The group must then “nominate” one person for expulsion until only one is left. That individual, of course, wins a fabulous prize. Even though these ideas are borrowed from European TV, they're completely new and novel to American audiences.

Which brings us back to NBC and its quest for can't-miss audience bait. “God, the Devil and Bob” sailed into March with high hopes. It came with an impressive pedigree (Carsey-Werner, which has produced bankable hits like “The Cosby Show,” is behind it).

It has some star power (James Garner supplies the voice of God). It also wears on its sleeve an air of controversy, which never hurts a show's immediate prospects. Plus animated shows help networks attract a coveted audience: teens and young adults.

Instead, the show has fizzled. Why? As it turns out, “God” is not particularly groundbreaking. The show basically trumpets safe, middle-class values: Take care of your family, help your children, be a faithful husband. “Been there, seen that,” many viewers have said. But NBC continues to try to scare up the Next Big Thing. Maybe now we really should be worried.

As for what's worth clicking to this month: Holy Week always brings out the best in EWTN; watch for the Catholic cable network to present some especially memorable, Jubilee-inspired programming this year. Here are some other worthwhile shows to look for in April (all times EDT):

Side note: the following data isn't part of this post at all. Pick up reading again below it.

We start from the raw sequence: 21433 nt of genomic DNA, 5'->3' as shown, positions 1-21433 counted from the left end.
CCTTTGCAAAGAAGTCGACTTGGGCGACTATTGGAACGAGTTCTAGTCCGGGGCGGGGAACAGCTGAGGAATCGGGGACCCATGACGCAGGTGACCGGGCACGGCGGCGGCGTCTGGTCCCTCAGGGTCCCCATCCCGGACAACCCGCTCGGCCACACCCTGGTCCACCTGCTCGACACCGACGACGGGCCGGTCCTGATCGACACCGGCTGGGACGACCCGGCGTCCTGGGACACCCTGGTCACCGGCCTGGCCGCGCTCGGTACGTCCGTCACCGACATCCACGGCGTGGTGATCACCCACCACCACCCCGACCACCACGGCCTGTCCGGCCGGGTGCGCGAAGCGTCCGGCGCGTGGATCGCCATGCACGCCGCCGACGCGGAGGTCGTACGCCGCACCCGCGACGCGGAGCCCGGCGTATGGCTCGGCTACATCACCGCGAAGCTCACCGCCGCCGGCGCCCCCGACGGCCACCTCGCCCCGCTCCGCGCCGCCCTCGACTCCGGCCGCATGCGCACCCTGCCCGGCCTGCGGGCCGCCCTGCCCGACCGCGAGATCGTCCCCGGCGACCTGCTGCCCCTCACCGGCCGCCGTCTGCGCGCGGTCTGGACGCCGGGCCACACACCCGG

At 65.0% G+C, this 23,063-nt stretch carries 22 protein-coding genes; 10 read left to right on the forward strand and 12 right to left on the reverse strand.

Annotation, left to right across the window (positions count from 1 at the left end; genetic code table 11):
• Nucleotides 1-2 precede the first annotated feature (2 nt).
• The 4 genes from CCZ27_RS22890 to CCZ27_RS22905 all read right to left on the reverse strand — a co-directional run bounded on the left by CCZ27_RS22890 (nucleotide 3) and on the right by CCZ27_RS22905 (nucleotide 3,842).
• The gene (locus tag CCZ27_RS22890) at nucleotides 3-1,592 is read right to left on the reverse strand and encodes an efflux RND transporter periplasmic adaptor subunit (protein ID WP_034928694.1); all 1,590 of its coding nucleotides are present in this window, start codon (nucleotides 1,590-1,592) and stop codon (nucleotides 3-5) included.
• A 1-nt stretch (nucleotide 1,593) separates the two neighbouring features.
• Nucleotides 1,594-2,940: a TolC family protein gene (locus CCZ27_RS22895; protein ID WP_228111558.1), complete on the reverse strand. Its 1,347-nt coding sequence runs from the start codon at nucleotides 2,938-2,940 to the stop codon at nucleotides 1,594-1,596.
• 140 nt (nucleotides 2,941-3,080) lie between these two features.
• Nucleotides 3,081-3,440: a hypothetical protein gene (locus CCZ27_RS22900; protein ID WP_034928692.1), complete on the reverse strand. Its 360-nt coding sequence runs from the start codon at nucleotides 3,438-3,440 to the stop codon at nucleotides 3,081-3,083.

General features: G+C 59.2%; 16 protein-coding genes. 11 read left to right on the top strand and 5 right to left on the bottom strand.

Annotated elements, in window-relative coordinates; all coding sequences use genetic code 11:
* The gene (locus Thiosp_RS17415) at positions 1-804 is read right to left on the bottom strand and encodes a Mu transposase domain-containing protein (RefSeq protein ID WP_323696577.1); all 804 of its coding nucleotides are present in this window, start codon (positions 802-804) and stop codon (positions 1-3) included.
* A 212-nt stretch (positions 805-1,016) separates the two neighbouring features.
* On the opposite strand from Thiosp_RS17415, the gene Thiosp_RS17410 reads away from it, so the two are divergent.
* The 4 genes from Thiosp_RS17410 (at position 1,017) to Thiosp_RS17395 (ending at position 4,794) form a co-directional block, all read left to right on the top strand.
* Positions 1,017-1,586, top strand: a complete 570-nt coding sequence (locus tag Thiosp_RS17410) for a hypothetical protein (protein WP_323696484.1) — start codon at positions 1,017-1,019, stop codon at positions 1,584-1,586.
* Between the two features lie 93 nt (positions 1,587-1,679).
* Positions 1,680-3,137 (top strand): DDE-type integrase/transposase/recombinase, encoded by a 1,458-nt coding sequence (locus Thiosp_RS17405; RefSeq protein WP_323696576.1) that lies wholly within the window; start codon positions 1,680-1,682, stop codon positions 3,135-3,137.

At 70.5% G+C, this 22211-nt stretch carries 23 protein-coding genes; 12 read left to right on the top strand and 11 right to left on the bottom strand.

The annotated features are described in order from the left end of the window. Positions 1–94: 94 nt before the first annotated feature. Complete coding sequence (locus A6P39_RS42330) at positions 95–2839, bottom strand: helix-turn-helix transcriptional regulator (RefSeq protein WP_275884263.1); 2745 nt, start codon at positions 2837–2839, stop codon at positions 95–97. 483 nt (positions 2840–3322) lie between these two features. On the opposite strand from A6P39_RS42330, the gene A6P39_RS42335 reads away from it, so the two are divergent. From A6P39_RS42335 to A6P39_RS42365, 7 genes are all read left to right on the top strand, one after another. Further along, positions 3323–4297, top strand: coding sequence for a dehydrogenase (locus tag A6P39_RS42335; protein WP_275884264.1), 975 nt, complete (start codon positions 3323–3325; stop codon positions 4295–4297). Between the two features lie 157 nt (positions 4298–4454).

APRIL 9-13

The American Pr esident

PBS, 9-11 p.m.

An intelligent and visually intriguing look at the history of the presidency, this gargantuan undertaking draws on the talents of Peter Kunhardt, a former network news producer considered one of TV's pre-eminent history specialists. The shows are organized into hour-long blocks exploring various themes. For example, one studies presidents who succeeded those who died in office; another examines presidents from famous political families.